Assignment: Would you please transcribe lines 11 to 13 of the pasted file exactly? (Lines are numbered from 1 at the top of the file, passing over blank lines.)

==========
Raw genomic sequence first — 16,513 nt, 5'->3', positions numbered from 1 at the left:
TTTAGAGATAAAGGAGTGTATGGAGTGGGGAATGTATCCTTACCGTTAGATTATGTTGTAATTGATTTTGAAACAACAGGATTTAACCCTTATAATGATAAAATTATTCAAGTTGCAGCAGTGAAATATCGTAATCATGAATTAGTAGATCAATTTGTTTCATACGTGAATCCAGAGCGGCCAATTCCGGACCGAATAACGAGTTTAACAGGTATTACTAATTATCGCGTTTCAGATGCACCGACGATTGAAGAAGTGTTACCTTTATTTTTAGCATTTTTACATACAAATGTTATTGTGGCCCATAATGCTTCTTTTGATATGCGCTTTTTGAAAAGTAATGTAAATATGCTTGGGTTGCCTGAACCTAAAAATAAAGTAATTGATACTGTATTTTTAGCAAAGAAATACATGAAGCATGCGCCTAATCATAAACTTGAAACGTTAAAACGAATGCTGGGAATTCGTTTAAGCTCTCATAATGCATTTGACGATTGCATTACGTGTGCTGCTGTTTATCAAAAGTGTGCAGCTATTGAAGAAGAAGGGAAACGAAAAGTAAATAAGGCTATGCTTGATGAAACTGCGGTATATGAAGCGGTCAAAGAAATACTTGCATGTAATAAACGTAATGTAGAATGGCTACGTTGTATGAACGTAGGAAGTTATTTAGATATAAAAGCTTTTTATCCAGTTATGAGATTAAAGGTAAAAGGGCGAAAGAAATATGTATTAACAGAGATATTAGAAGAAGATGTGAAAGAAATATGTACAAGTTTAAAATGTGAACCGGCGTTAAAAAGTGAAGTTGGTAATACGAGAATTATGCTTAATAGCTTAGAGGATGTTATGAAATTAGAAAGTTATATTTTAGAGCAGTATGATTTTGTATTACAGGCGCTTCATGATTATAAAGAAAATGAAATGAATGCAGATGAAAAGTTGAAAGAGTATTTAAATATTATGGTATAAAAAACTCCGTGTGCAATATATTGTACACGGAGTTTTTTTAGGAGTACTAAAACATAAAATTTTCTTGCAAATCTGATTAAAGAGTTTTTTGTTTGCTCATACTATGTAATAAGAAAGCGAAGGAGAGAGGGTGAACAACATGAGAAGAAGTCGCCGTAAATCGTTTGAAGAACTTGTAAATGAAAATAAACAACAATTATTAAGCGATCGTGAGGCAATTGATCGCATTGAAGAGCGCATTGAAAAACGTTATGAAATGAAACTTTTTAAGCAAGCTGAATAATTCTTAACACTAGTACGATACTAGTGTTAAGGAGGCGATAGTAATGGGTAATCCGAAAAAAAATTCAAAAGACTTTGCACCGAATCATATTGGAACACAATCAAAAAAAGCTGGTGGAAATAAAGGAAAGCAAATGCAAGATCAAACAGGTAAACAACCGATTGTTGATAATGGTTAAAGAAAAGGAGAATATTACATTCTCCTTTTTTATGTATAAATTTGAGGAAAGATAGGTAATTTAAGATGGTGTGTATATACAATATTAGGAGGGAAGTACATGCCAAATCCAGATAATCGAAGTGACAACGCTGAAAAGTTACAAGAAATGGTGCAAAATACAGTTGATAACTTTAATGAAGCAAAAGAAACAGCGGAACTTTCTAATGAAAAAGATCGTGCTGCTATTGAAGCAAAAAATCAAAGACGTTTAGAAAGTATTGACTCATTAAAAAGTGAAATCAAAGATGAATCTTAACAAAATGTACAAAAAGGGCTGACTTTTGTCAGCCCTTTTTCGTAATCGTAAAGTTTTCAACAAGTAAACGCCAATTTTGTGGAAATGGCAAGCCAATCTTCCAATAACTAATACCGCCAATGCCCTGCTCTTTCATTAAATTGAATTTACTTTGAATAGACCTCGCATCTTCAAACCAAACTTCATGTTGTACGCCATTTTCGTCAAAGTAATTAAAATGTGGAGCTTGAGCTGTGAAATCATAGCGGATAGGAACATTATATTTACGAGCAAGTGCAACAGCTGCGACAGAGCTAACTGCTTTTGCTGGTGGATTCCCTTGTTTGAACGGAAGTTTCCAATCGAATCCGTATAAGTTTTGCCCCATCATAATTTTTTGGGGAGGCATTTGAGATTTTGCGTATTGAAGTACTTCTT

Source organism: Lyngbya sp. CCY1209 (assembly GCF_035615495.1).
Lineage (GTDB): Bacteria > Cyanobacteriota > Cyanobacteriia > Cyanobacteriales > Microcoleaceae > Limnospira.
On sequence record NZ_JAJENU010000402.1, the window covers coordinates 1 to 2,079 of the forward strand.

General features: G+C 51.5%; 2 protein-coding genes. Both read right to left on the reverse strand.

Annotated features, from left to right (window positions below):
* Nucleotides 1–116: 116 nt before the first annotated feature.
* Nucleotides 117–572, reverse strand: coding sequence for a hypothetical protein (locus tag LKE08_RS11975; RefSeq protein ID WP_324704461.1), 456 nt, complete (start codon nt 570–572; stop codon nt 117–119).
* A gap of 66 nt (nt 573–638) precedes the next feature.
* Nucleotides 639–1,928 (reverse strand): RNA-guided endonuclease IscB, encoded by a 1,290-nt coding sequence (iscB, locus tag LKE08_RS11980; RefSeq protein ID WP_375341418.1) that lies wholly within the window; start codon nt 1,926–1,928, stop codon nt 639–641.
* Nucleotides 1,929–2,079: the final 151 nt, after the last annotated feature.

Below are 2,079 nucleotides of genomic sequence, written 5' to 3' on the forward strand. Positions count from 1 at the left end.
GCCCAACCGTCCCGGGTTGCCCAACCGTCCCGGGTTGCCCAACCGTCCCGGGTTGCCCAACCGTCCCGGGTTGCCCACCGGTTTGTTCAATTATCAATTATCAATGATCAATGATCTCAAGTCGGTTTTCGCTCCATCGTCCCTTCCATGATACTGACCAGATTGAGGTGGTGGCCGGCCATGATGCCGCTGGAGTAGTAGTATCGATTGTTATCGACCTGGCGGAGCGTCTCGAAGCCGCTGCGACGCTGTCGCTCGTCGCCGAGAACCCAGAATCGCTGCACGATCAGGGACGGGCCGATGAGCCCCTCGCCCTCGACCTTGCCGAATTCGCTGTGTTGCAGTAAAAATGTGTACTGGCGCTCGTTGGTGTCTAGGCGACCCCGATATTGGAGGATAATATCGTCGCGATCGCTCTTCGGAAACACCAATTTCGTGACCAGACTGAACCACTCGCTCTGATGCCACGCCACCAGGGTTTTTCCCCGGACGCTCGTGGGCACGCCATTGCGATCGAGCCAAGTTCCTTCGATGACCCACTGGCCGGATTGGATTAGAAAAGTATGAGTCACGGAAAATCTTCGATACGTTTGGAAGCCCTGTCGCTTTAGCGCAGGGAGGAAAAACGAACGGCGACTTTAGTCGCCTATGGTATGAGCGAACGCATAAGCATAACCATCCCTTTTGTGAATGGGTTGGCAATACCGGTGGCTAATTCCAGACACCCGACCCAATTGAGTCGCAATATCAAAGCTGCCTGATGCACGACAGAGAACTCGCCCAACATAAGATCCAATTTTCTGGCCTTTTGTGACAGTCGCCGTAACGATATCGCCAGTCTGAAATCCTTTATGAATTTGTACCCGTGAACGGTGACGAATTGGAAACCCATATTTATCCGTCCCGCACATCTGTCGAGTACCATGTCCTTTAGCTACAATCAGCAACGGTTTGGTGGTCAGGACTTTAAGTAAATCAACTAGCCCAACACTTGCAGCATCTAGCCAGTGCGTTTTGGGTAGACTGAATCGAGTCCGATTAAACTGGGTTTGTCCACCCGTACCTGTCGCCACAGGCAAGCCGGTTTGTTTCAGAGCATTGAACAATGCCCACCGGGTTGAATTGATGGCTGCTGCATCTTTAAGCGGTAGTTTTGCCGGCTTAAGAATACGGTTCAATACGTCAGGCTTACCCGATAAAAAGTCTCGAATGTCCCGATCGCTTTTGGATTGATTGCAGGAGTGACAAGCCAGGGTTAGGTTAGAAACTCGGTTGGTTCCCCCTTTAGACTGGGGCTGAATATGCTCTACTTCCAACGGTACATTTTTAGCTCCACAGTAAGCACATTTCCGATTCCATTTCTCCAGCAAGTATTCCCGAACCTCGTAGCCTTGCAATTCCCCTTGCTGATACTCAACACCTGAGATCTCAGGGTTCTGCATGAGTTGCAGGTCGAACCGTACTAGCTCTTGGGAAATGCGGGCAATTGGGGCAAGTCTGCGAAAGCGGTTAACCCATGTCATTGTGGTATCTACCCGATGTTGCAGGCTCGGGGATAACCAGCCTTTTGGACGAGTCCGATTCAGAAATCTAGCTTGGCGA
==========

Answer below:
* Nucleotides 639–1,928 (reverse strand): RNA-guided endonuclease IscB, encoded by a 1,290-nt coding sequence (iscB, locus tag LKE08_RS11980; RefSeq protein ID WP_375341418.1) that lies wholly within the window; start codon nt 1,926–1,928, stop codon nt 639–641.
* Nucleotides 1,929–2,079: the final 151 nt, after the last annotated feature.

Below are 2,079 nucleotides of genomic sequence, written 5' to 3' on the forward strand. Positions count from 1 at the left end.